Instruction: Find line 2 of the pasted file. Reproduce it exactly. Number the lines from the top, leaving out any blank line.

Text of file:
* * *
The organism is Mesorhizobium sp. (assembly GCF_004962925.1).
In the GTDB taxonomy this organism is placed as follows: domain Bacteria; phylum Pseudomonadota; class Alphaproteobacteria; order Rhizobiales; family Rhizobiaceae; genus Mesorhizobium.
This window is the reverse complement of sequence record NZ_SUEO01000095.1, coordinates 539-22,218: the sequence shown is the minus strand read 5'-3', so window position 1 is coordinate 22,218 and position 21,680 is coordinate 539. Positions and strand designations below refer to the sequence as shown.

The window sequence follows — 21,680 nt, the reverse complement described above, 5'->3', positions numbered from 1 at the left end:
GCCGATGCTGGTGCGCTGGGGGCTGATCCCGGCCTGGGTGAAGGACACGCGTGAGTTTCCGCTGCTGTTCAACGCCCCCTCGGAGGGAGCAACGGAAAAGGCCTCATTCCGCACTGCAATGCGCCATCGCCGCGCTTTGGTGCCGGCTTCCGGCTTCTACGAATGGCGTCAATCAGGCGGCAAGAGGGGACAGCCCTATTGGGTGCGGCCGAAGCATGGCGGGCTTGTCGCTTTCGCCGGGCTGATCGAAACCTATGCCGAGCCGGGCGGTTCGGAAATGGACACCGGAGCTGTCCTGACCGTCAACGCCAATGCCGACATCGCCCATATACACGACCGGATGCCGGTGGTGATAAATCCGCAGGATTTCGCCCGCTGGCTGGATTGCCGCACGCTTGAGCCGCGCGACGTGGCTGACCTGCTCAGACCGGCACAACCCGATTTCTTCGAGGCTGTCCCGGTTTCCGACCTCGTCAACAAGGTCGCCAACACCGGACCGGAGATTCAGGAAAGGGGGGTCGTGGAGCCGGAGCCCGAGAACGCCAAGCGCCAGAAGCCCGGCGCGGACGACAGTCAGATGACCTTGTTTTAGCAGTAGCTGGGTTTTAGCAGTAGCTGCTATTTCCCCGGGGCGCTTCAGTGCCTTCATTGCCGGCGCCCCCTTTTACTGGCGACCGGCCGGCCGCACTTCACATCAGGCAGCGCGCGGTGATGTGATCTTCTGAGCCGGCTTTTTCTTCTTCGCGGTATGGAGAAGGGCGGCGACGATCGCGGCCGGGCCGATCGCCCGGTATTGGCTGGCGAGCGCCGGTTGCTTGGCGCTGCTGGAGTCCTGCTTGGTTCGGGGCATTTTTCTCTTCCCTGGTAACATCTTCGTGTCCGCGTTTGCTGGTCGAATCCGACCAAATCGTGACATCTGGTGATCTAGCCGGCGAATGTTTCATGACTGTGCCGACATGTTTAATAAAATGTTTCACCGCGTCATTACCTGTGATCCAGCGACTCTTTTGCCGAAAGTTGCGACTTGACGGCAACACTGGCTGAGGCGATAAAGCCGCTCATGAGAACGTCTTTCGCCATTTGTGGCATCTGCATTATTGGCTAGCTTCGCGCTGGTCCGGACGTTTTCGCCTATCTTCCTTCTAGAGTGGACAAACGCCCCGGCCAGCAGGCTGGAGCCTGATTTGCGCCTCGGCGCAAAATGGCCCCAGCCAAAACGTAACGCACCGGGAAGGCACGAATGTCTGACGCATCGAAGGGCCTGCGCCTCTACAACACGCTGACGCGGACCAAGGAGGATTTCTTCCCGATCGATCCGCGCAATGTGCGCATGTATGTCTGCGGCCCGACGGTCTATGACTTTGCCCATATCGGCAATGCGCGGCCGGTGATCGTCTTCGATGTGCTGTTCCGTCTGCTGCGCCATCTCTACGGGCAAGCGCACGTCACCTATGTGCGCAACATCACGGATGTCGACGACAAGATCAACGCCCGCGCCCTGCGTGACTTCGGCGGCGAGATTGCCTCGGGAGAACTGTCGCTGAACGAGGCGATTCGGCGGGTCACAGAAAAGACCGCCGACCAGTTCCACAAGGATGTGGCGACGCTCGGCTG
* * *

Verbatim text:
In the GTDB taxonomy this organism is placed as follows: domain Bacteria; phylum Pseudomonadota; class Alphaproteobacteria; order Rhizobiales; family Rhizobiaceae; genus Mesorhizobium.